). Montevideo: Montevideo city, Cerro Montevideo, Parque Vaz Ferreira (near waterpond, 34°53'49"S, 56°15'41"W), 3 males, 1 female in banana-baited traps, I, VI.1994, B. Goñi & M.E. Martinez leg. (FCE-D) (Goñi et al. 1997); Universidad de la República, Facultad de Agronomía (backyard garden, 34°50'69"S, 56°13'44"W) as follows: 1 female, emerged from fallen, decaying fruit of Butia yatay (Mart.) Becc. 1916 (Arecaceae) (locally known as yatay), 1 female in banana-baited trap, IV, V, XII.2000, B. Goñi, P. Fresia, M. Calviño & M.J. Ferreiro leg. (FCE-D); 5 males, 2 females, emerged from fallen, decaying fleshy seeds of Ginkgo biloba (locally known as ginko), V.2005, B. Goñi & M.E. Martinez leg. (FCE-D); 10 males (MZSP), plus 10 males, 3 females (isofemale line Q37F51), 10 males, 5 females (Q37F53), 11 males, 3 females (Q37F54), 9 males, 5 females (Q37F55), 7 males, 2 females (Q37F56), 5 males, 2 females (Q37F57) and 4 males (Q37F58), net swept over fallen, decaying fleshy seeds of Ginkgo biloba , 6, 10, 16.V.2006, Goñi & M.E. Martinez leg. (MZSP); the following 127 specimens were net swept over fallen, decaying fleshy seeds of Ginkgo biloba , detailed as follows: 6 males, 5 females, III-V.2005, B. Goñi & M.E. Martinez leg. (FCE-D); 73 adults not sexed, 6, 10, 16.V.2006, idem leg. (FCE-D), and 14 males and 29 females offspring from eight isofemales (Q49F1 to F3, and Q49F5 to F9), 19.IV-15.V.2007, B. Goñi leg. (FCE-D). Rocha: Boca del Sarandí, on the western shore of the Laguna Negra (34°00'36"S, 53°45'26"W), 1 female, emerged from fallen, decaying cladode of Opuntia arechavaletai Speg. 1905 (Cactaceae) (locally known as opuntia), 4.VII.1995, M.E. Martinez leg. (FCE-D) (Goñi et al. 1998Goñi B, Martinez ME, Valente VLS, Vilela CR (1998) Preliminary data on the Drosophila species (Diptera, Drosophilidae) from Uruguay. Revista Brasileira de Entomologia 42: 131-140.); Laguna Negra, Don Bosco camp gallery forest, (53°45'18"W; 34°05'24"S), 20 males, 25 females, net swept over fallen, decaying fruits of Schinus longifolius (Lindl.) Speg. (Anacardiaceae) (locally known as molle), 17-25.V.2003, B. Goñi, M.E. Martinez, I. Machado, M. Gandelman, I. Corvo & M.J. Cabrera leg. (FCE-D).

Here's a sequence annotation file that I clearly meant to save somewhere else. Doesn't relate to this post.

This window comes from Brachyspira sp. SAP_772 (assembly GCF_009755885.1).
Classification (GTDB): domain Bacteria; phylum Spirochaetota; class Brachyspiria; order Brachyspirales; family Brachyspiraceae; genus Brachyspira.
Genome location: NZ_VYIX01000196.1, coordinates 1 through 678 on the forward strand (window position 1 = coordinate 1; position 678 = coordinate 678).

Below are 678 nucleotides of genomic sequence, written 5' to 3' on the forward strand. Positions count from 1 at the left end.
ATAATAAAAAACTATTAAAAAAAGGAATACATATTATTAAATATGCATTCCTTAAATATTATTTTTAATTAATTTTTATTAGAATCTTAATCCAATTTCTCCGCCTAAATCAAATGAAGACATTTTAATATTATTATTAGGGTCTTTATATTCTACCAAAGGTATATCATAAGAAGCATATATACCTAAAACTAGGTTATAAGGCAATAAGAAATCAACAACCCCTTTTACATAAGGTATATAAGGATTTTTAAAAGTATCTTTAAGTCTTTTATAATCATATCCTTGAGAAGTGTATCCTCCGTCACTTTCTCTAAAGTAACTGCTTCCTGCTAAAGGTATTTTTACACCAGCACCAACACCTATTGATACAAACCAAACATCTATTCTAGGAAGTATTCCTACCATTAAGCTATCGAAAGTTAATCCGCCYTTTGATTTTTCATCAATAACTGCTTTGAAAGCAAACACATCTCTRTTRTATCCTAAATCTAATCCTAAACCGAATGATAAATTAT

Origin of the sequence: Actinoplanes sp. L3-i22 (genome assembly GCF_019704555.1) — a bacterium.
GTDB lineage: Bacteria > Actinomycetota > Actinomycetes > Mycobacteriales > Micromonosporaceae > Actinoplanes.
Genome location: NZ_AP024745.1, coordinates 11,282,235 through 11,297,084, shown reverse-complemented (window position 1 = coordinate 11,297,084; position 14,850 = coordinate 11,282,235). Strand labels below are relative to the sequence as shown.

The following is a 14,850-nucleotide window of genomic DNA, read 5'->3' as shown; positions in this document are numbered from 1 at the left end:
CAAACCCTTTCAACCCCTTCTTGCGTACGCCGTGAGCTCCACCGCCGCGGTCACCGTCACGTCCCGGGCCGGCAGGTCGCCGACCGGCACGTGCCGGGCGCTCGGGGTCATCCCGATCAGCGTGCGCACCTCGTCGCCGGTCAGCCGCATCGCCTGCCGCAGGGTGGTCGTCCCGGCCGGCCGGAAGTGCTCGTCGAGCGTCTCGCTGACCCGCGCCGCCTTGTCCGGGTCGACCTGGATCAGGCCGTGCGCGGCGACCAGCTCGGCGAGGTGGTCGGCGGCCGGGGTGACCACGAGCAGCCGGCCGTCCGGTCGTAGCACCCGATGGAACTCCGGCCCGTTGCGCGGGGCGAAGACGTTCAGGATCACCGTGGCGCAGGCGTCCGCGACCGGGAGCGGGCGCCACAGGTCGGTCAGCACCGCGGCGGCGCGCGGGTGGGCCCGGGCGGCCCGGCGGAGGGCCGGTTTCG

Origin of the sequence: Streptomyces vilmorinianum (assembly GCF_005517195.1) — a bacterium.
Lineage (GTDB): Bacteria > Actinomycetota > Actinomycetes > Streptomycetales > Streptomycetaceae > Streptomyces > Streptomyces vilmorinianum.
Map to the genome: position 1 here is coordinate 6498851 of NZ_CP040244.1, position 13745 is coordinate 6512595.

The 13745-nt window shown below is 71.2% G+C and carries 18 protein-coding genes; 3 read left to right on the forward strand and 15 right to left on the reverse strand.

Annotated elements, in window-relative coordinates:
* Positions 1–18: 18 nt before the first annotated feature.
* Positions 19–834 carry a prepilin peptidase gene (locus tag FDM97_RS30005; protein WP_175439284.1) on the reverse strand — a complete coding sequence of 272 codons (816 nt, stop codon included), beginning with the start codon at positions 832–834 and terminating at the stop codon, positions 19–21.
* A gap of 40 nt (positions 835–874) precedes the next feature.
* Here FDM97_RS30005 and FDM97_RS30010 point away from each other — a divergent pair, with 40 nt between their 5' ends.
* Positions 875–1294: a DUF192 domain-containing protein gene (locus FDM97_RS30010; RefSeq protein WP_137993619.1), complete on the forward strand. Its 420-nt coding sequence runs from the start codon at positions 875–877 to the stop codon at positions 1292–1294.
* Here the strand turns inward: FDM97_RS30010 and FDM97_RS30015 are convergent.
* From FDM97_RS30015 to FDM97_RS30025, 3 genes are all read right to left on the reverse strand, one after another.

Scaptomyza (Mesoscaptomyza )pipinna sp. nov.

Figs. 64-78

urn:lsid:zoobank.org:act:0BCA88CF-93ED-4A78-85A6-89D36ED04183

Types. Holotype male (dissected), labelled: Uruguay - Departament of Rocha, Sarandí del Consejo [creek, near north shore of Laguna (lagoon) de Castillos], 34°16'86"S, 53°59'08"W, M.E. Martinez coll. /segada [net swept over grass], 15.X.1994/pradera [prairie]/Scaptomyza pipinna ♂ Goñi & Vilela/HOLOTIPO [red label]" (MZSP).